This week, we read Literacy, Sexuality, and Pedagogy: Theory and Practice for Composition Studies. I’ll be honest: I have a soft spot for Jonathan Alexander’s work, and I was really excited to read this book. It’s not a topic that I’m very familiar with—I’ve only heard sexuality discussed in terms of how the classroom is a space of sexual repression, so I was really into Alexander’s argument that we should focus on promoting sexual literacy.
Sexual literacy: “the knowledge complex that recognizes the significance of sexuality to self- and communal definition and that critically engages the stories we tell about sex and sexuality to probe them for controlling values and for ways to resist, when necessary, constraining norms” (5).
For me, the overarching question for this text is this: Why should we focus on sex and sexuality in the composition classroom? What does it add to writing?
Right off the bat, Alexander argues that “sex and sexuality are key components of how we conceive of ourselves personally, organize ourselves collectively, and figure ourselves politically” (1). He makes a case for the importance of discussions of sex/uality, but how does that affect literacy? Alexander writes, “How we talk about, define, and discuss the private versus the personal; how images and representations of sex and sexuality are constructed, written, and disseminated; how the state, the collective ‘we,’ defines sex and sexuality and controls information about it—all of these are literacy events that deserve attention and analysis” (4). These cultural and social issues are also matters of discourse—both written and spoken—that collectives take up and start defining and controlling. Alexander argues that our students need to take up these discussions in order to be better informed citizens-participants.
Alexander makes it very clear that sexual literacy is something more than just being informed about sex/uality. He writes that “it should also be an intimate understanding of the ways in which sexuality is constructed in language and the ways in which our language and meaning-making systems are always already sexualized” (25). In order to facilitate that understanding, we must ask the following:
- “How do students write sexuality?” (25)
- “How do sexuality and literacy interconnect in complex ways?” (26)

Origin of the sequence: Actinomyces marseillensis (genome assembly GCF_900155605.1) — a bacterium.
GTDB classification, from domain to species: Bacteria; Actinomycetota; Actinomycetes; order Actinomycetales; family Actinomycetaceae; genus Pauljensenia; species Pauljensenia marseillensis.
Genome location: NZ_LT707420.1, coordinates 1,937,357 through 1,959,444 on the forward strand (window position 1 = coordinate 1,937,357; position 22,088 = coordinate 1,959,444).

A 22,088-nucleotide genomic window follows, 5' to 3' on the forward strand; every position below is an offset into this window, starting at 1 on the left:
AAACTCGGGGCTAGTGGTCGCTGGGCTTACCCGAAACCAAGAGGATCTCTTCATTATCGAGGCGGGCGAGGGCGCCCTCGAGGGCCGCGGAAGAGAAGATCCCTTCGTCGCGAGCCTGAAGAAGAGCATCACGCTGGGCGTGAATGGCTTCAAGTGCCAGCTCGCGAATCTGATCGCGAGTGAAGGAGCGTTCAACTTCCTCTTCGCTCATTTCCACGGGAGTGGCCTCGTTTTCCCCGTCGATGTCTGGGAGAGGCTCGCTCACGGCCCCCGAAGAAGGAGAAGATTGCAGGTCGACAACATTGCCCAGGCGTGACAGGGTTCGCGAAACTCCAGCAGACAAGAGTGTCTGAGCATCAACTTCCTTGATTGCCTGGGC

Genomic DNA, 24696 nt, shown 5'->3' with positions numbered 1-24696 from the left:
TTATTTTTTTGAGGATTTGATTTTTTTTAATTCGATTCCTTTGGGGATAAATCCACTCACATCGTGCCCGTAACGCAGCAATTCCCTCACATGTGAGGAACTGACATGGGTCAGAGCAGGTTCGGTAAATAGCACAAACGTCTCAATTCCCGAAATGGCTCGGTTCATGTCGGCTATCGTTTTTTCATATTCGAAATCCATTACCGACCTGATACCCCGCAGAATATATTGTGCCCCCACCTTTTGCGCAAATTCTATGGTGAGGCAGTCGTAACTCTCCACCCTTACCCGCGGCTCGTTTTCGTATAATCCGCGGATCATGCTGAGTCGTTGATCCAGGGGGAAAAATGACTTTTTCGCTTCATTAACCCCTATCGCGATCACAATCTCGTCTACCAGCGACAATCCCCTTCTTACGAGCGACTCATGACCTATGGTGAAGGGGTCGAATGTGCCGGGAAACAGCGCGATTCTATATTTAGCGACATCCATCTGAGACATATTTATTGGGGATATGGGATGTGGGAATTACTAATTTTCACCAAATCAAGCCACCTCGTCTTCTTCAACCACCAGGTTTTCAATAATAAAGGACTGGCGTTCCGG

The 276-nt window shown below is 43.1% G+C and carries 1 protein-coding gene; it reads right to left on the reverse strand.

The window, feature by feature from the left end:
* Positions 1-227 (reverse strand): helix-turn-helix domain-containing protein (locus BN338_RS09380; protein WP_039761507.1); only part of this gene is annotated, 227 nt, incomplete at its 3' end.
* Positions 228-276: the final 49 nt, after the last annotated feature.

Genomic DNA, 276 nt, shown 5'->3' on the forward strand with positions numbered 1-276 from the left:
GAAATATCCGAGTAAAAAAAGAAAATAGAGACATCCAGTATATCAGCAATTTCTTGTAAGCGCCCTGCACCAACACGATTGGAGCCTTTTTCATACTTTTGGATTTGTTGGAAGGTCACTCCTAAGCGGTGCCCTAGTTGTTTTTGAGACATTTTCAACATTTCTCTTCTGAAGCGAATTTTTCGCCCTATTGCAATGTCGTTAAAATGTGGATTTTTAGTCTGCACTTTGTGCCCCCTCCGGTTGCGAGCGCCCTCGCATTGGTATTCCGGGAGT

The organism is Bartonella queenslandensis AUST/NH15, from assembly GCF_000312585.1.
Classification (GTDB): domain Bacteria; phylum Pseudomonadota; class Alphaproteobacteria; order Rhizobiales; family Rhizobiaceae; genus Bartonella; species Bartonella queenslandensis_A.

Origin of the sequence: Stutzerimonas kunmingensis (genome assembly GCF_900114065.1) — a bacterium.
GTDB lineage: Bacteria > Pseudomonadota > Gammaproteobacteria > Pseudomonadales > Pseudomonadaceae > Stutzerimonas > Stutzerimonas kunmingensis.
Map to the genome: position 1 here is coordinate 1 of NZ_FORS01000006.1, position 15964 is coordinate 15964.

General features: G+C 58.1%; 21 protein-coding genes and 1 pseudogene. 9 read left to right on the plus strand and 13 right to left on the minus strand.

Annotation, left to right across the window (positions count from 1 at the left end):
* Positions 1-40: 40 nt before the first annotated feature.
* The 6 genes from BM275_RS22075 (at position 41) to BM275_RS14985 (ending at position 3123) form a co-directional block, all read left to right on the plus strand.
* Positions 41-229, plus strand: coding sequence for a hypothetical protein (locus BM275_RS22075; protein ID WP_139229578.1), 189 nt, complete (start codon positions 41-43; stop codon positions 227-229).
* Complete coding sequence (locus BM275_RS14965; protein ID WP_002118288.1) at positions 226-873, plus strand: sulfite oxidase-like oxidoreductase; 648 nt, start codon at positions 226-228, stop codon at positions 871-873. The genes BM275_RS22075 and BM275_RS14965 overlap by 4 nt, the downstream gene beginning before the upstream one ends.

- “How can we create pedagogical environments to invite students—safely, productively, and insightfully—to compose about sex and sexuality?” (26)
In order to answer some of these questions, Alexander advocates for a critical pedagogy “that takes sexuality as a key and focal interest for the development of literate citizens. We need a strong, critical, disciplinary sense of sexual literacy as a central literacy need of our students” (64). Part of this critical pedagogy involves the inclusion of queer theory, which is “designed to provoke consideration of the construction of all sexualities in our culture as sites of identity, knowledge, and power” (14). Recognizing this construction of sexuality is key to Alexander’s argument. He wants students to recognize the social constructions of sex/uality and identity in order to gain a great understanding of how these constructions are normalized as good/bad ways of being. Because these constructions affect us all—whether we are part of these normative practices or reside in the margins—Alexander argues that students can benefit from disrupting and deconstructing these assumptions.
It is this idea of disrupting heternormative practices that also makes transgender theories important for critically understanding 1. gender as a social construct and 2. how we can expand and extend the narratives we have about gender (129). Alexander makes a connection between trans activists and feminists: “they seek an expansive notion of gender, a questioning of restrictive norms and categories, and an understanding of how gender is used a politically and personally normalizing category” (131).
To someone wary of bringing these different theories—critical, feminist, queer, and transgender—into the composition classroom, Alexander takes a stance against indoctrination. He writes, “While I believe that our classrooms should be free of indoctrination, I also firmly believe that a significant difference exists between indoctrination and critical examination” (184). Historically, the minute these more liberal theories are introduced into the classroom, we hear cries of indoctrination. The fact that Alexander keeps sex/uality a broad inquiry in the classroom (e.g. not limiting students to just sexual orientation or identification) maintains an open dialogue where students don’t have to necessarily think one way or the other.
“I believe all of us can—and should—consider the development of sexual literacy as a significant component of becoming literate in our society, and the only way to work with students on such sensitive material is to do so calmly, respectfully, openly, and honestly. Our students deserve nothing less” (209).
Alexander’s book is a strong argument for talking with students about sex/uality within the composition classroom. The purpose is not to indoctrinate or force students to be more tolerant; rather, it is to hook them with a topic that is always-already relevant to them (as all people are sexual beings) and to examine critically the ways that cultural discussions of sex/uality are constructed, normalized, and disseminated. What sex/ual literacy adds to the writing classroom, then, is attention to critical thinking, cultural and rhetorical awareness, and in-depth research on very relevant topics.
Alexander, Jonathan. Literacy, Sexuality, Pedagogy: Theory and Practice for Composition Studies. Logan, UT: Utah State University Press, 2008. Print.